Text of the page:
Commit cd627bcf authored by Simon Peyton Jones's avatar Simon Peyton Jones

Do calcUnfoldingGuidance on the *non* occ-analysed RHS

See Note [Calculate unfolding guidance on the non-occ-anal'd expression]
This makes a big difference to residency (530M vs over 800M when compiling
Cabal).

This fixes the majority of the regression in Trac #6104
parent cbbd1083
......@@ -163,7 +163,7 @@ mkUnfolding src top_lvl is_bottoming expr
, not (exprIsTrivial expr)
= NoUnfolding -- See Note [Do not inline top-level bottoming functions]
| otherwise
= CoreUnfolding { uf_tmpl = occ_anald_expr,
= CoreUnfolding { uf_tmpl = occurAnalyseExpr expr,
uf_src = src,
uf_arity = arity,
uf_is_top = top_lvl,
......@@ -173,19 +173,35 @@ mkUnfolding src top_lvl is_bottoming expr
uf_is_work_free = exprIsWorkFree expr,
uf_guidance = guidance }
where
occ_anald_expr = occurAnalyseExpr expr
(arity, guidance) = calcUnfoldingGuidance occ_anald_expr
-- Sometimes during simplification, there's a large let-bound thing
-- which has been substituted, and so is now dead; so 'expr' contains
-- two copies of the thing while the occurrence-analysed expression doesn't
-- Nevertheless, we *don't* occ-analyse before computing the size because the
-- size computation bales out after a while, whereas occurrence analysis does not.
--
-- This can occasionally mean that the guidance is very pessimistic;
-- it gets fixed up next round. And it should be rare, because large
-- let-bound things that are dead are usually caught by preInlineUnconditionally
(arity, guidance) = calcUnfoldingGuidance expr
-- NB: *not* (calcUnfoldingGuidance (occurAnalyseExpr expr))!
-- See Note [Calculate unfolding guidance on the non-occ-anal'd expression]
\end{code}
Note [Calculate unfolding guidance on the non-occ-anal'd expression]
~~~~~~~~~~~~~~~~~~~~~~~~~~~~~~~~~~~~~~~~~~~~~~~~~~~~~~~~~~~~~~~~~~~~
Notice that we give the non-occur-analysed expression to
calcUnfoldingGuidance. In some ways it'd be better to occur-analyse
first; for example, sometimes during simplification, there's a large
let-bound thing which has been substituted, and so is now dead; so
'expr' contains two copies of the thing while the occurrence-analysed
expression doesn't.
Nevertheless, we *don't* and *must not* occ-analyse before computing
the size because
a) The size computation bales out after a while, whereas occurrence
analysis does not.
b) Residency increases sharply if you occ-anal first. I'm not
100% sure why, but it's a large effect. Compiling Cabal went
from residency of 534M to over 800M with this one change.
This can occasionally mean that the guidance is very pessimistic;
it gets fixed up next round. And it should be rare, because large
let-bound things that are dead are usually caught by preInlineUnconditionally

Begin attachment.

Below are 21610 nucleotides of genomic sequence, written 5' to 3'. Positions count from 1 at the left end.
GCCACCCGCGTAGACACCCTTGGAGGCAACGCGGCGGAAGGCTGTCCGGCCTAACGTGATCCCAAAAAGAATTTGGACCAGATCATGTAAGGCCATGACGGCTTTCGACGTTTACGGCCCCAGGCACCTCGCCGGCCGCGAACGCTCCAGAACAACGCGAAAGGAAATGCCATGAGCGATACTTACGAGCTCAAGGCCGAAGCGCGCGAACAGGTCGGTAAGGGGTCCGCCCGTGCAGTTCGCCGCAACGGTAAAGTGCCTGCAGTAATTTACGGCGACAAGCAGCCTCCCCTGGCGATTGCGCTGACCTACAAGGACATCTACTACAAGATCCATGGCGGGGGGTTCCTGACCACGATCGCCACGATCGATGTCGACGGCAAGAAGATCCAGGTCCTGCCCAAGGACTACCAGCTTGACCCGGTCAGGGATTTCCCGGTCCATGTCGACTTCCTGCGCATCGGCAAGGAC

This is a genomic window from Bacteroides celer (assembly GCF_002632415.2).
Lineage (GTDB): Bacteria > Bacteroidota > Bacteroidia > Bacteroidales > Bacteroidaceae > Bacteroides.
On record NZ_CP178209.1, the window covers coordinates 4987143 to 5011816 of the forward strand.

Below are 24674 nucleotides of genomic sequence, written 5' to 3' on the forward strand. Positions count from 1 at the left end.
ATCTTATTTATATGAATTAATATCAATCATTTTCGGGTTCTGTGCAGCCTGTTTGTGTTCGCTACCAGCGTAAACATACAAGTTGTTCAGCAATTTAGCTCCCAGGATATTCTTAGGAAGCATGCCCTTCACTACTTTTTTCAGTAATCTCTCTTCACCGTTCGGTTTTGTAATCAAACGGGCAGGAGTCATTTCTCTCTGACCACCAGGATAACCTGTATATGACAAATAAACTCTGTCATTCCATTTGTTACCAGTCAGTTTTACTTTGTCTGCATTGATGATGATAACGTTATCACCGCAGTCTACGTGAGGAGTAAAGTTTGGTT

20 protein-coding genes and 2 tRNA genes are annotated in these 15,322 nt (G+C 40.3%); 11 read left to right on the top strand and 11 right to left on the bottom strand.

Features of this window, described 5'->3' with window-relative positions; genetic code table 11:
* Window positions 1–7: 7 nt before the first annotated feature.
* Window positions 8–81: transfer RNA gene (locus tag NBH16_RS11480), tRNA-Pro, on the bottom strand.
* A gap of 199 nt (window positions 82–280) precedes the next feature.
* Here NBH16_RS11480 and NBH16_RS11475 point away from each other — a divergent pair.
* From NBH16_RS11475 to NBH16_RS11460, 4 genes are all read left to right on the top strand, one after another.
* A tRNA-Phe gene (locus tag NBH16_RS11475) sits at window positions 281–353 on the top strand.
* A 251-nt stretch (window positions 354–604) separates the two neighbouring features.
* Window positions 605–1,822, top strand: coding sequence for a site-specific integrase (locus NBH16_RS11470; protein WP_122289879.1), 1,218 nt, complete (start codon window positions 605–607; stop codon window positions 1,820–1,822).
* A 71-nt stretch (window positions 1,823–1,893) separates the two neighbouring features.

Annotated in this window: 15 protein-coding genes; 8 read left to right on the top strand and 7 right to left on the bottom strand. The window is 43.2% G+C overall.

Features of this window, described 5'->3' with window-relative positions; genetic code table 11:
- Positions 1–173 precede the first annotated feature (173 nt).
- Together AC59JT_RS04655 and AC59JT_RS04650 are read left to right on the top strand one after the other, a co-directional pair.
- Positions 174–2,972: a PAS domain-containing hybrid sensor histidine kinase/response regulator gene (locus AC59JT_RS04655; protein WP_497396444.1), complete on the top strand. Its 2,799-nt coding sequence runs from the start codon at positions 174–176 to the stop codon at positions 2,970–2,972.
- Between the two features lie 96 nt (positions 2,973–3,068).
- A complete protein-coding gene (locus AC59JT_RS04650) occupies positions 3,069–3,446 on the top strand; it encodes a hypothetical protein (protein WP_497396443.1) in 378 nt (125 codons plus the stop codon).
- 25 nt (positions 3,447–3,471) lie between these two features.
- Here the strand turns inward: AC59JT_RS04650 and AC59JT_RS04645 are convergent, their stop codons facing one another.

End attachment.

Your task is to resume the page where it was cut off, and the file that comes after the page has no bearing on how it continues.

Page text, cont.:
%************************************************************************
%* *
\subsection{The UnfoldingGuidance type}
......@@ -237,9 +253,17 @@ calcUnfoldingGuidance expr
, ug_size = iBox size
, ug_res = iBox scrut_discount }
discount cbs bndr
= foldlBag (\acc (b',n) -> if bndr==b' then acc+n else acc)
0 cbs
discount :: Bag (Id,Int) -> Id -> Int
discount cbs bndr = foldlBag combine 0 cbs
where
combine acc (bndr', disc)
| bndr == bndr' = acc `plus_disc` disc
| otherwise = acc
plus_disc :: Int -> Int -> Int
plus_disc | isFunTy (idType bndr) = max
| otherwise = (+)
-- See Note [Function and non-function discounts]
in
(n_val_bndrs, guidance) }
\end{code}
......@@ -549,8 +573,8 @@ funSize top_args fun n_val_args
-- the allocation cost, as in let(rec)
-- DISCOUNTS
-- See Note [Function application discounts]
arg_discount | some_val_args && one_call fun top_args
-- See Note [Function and non-function discounts]
arg_discount | some_val_args && fun `elem` top_args
= unitBag (fun, opt_UF_FunAppDiscount)
| otherwise = emptyBag
-- If the function is an argument and is applied
......@@ -560,12 +584,6 @@ funSize top_args fun n_val_args
| otherwise = 0
-- If the function is partially applied, show a result discount
one_call _ [] = False
one_call fun (arg:args) | fun==arg = case idOccInfo arg of
OneOcc _ one_branch _ -> one_branch
_ -> False
| otherwise = one_call fun args
conSize :: DataCon -> Int -> ExprSize
conSize dc n_val_args
| n_val_args == 0 = SizeIs (_ILIT(0)) emptyBag (_ILIT(10)) -- Like variables
......@@ -615,8 +633,8 @@ shrank binary sizes by 0.5% it also made spectral/boyer allocate 5%
more. All other changes were very small. So it's not a big deal but I
didn't adopt the idea.
Note [Function application discount]
~~~~~~~~~~~~~~~~~~~~~~~~~~~~~~~~~~~~
Note [Function and non-function discounts]
~~~~~~~~~~~~~~~~~~~~~~~~~~~~~~~~~~~~~~~~~~
We want a discount if the function is applied. A good example is
monadic combinators with continuation arguments, where inlining is
quite important.
......@@ -627,8 +645,15 @@ big it won't be inlined at its many call sites and no benefit results.
Indeed, we can get exponentially big inlinings this way; that is what
Trac #6048 is about.
So, we only give a function-application discount when the function appears
textually once, albeit possibly inside a lambda.
On the other hand, for data-valued arguments, if there are lots of
case expressions in the body, each one will get smaller if we apply
the function to a constructor application, so we *want* a big discount
if the argument is scrutinised by many case expressions.
Conclusion:
- For functions, take the max of the discounts
- For data values, take the sum of the discounts
Note [Literal integer size]
~~~~~~~~~~~~~~~~~~~~~~~~~~~
......
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